Well, most obviously, our defensemen have uniformly been on the wall for more shots FOR us than AGAINST us than in the regular season. Again, the Avalanche don't play a possession game. While at first glance it appears Scandella is playing all the defensive starts (and he is playing a majority), remember that the small sample size emphasizes differences, so the gaps aren't really as wide as they seem. Stoner and Prosser are playing slightly sheltered minutes in that they are facing the lowest QoC during these playoffs, probably meaning that Yeo is trying to avoid them facing Colorado's top line. In short, not much as changed in how our defensemen are being used.

What this means is that our defensemen are doing a better job against the avalanche at keeping them from shooting, and getting the puck back into the offensive zone than they did on average over the regular season. That goes back to the Avalanche being a bad possession team. Have you noticed it seems like any time the Avalanche get into our zone for any extended period of time it seems like they're on the verge of scoring? Our defensemen are keeping us in this series by taking the puck away and not letting them get shots on net.

Corsi Values and Other Stats

Screen_shot_2014-04-29_at_9.45.36_pm_medium

(Image from www.extraskater.com)

Notice that all of our defensemen have a CorsiFor of 50% or better. This means one thing: we are out-possessing the Avalanche pretty heavily at 5v5. This means that, no matter which defensemen is on the ice, we are taking at least 50% of the shots, and probably more. This explains why www.extraskater.com recognizes the Wild as the top possession team in the playoffs. In terms of the defensemen's CF%Rel (how each player affects the team's Corsi%); while Scandella and Suter have a phenomenal 7.5% and 5.7% respectively, Brodin's is a measly .7%, and Spurgeon's is -.4%. Stoner and Prosser have a miserable CF%Rel also- Stoner is at -8.2% and Prosser is at -9.6%.

These are exaggerated by a small sample size of merely 6 games, but look back up at the usage chart from the regular season: Spurgeon has been our main possessiong-driving defensemen all season long, and the team is taking fewer shots with him on the ice than with Scandella, Suter, and Brodin. Scandella is, mathematically speaking, most benefiting the team in terms of generating more chances to score, in that we take more shots with him on the ice (at 5v5) than with any other defensemen.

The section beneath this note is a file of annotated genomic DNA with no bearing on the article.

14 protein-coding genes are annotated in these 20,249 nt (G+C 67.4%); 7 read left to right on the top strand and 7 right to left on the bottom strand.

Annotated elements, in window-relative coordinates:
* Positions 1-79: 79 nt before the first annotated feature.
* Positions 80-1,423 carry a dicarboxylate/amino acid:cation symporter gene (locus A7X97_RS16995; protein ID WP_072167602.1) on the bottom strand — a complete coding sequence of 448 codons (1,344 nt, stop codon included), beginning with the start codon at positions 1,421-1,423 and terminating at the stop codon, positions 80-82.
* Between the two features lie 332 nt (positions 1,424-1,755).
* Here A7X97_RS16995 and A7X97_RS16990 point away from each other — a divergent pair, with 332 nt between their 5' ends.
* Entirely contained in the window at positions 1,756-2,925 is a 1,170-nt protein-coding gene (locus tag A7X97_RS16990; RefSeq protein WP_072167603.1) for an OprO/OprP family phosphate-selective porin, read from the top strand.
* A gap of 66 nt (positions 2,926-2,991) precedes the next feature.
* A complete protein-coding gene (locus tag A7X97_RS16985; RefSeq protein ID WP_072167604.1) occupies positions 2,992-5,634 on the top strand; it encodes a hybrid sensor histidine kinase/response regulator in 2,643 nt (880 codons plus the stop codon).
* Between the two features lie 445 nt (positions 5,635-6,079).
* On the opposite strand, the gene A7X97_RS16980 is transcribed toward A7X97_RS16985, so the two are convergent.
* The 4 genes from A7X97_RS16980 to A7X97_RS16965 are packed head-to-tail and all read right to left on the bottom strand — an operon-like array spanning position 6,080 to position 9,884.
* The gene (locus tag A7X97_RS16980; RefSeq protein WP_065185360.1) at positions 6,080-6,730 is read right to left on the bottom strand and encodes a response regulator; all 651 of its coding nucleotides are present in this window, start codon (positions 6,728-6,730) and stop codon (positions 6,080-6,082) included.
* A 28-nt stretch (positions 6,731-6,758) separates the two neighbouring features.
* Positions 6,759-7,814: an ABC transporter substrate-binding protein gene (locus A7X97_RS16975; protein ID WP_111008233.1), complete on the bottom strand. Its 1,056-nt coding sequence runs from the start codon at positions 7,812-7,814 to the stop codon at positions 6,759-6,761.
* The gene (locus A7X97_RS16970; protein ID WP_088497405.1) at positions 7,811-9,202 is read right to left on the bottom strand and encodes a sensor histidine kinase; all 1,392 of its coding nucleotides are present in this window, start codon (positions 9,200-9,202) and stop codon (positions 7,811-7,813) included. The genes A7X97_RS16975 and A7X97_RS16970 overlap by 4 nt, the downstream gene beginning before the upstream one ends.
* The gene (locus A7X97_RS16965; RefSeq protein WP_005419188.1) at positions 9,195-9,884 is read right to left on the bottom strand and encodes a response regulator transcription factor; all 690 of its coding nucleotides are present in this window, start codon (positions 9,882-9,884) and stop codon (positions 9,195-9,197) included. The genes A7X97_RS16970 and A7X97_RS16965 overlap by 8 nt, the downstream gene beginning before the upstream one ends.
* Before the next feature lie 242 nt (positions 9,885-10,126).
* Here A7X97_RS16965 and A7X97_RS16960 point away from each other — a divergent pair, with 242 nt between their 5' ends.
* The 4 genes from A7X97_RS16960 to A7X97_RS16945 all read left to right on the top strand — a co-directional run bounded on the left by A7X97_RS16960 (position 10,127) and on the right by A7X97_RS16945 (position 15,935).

So, What Changed?

Scandella, who for the regular season was taking primarily defensive-zone starts, has been used in a slightly more offensive role. This has lead to him being on the ice for 4 Wild goals, but 5 Avalanche goals. That's not good; during the regular season, Scandella was not producing as much offense, but he was also on the ice for more goals for than against. His CF% was negative, but his CF%Rel was positive. In other words: Scandella was not taking very many shots, but the Wild team as a whole was. Since the playoffs began, Scandella has continued taking shots, more than the regular seasons, Indeed, he has become a mainstay of our offense from the blue line. But in the process, he has sacrificed stopping shots, which is costing the Wild goals.

Spurgeon, on the other hand, has bottled himself up. During the regular season, his CF%Rel was 3.1%- the Wild were taking more shots with him on the ice than off. During this series, it has dropped to -.4%- Spurgeon's presence means the Wild are less likely to shoot. That is problematic for our best offensive defensemen (outside of Blum and Dumba, who simply aren't ready for the playoffs). Spurgeon's save percentage has also dropped slightly, but not enough to indicate a problem.

But... What does it all mean!?

Good question. The stat that tells the tale here is CF%Rel, which again is how each player affects the team's CF%. Scandella has continued producing at roughly the same rate, but Spurgeon has dropped off. Spurgeon's CF% has increased, but his CF%Rel has dropped; the team as a whole is producing fewer shots with Spurgeon on the ice than during the regular season. Oddly enough, Spurgeon and Scandella's zone starts have reversed; where Spurgeon had a majority of offensive zone starts during the regular season and Scandella had defensive zone starts, those have swapped.

To make a long story longer: by all measures, this series should be over. The Wild have, as a group, absolutely controlled possession. A hot goaltender has hurt us, and we certainly haven't been helped by our most offensive defensive not being offensive. We have also been hurt by turnovers in bad areas, and the ability of the Avalanche to take advantage of them.

This is both encouraging and discouraging. On the one hand, we are struggling to produce goals. On the other, statistically speaking, the best teams in the league have good possession numbers, and in this series we have done that. We need to stop making bad turnovers, and Spurgeon needs to return to form when he was really driving our possession, but there's little statistical evidence that we should be losing this series.

Through all of this remember: the above numbers are all based on 5v5 play, where the Wild have outscored the Avalanche 11-8 through the series. When the Wild get shorthanded (be that 5v4 or 6v5) is where the Lanche are really hurting us. Nothing new there: staying out of the box gives us the best chance for success.

In any case: it's been a good back-and-forth series so far. Hopefully Spurgeon can find his possession hat again, and we can connect with the twine.

edit: 4:40 CDT- typed "Blum" when I meant "Dumba." Thanks to Zimma for the catch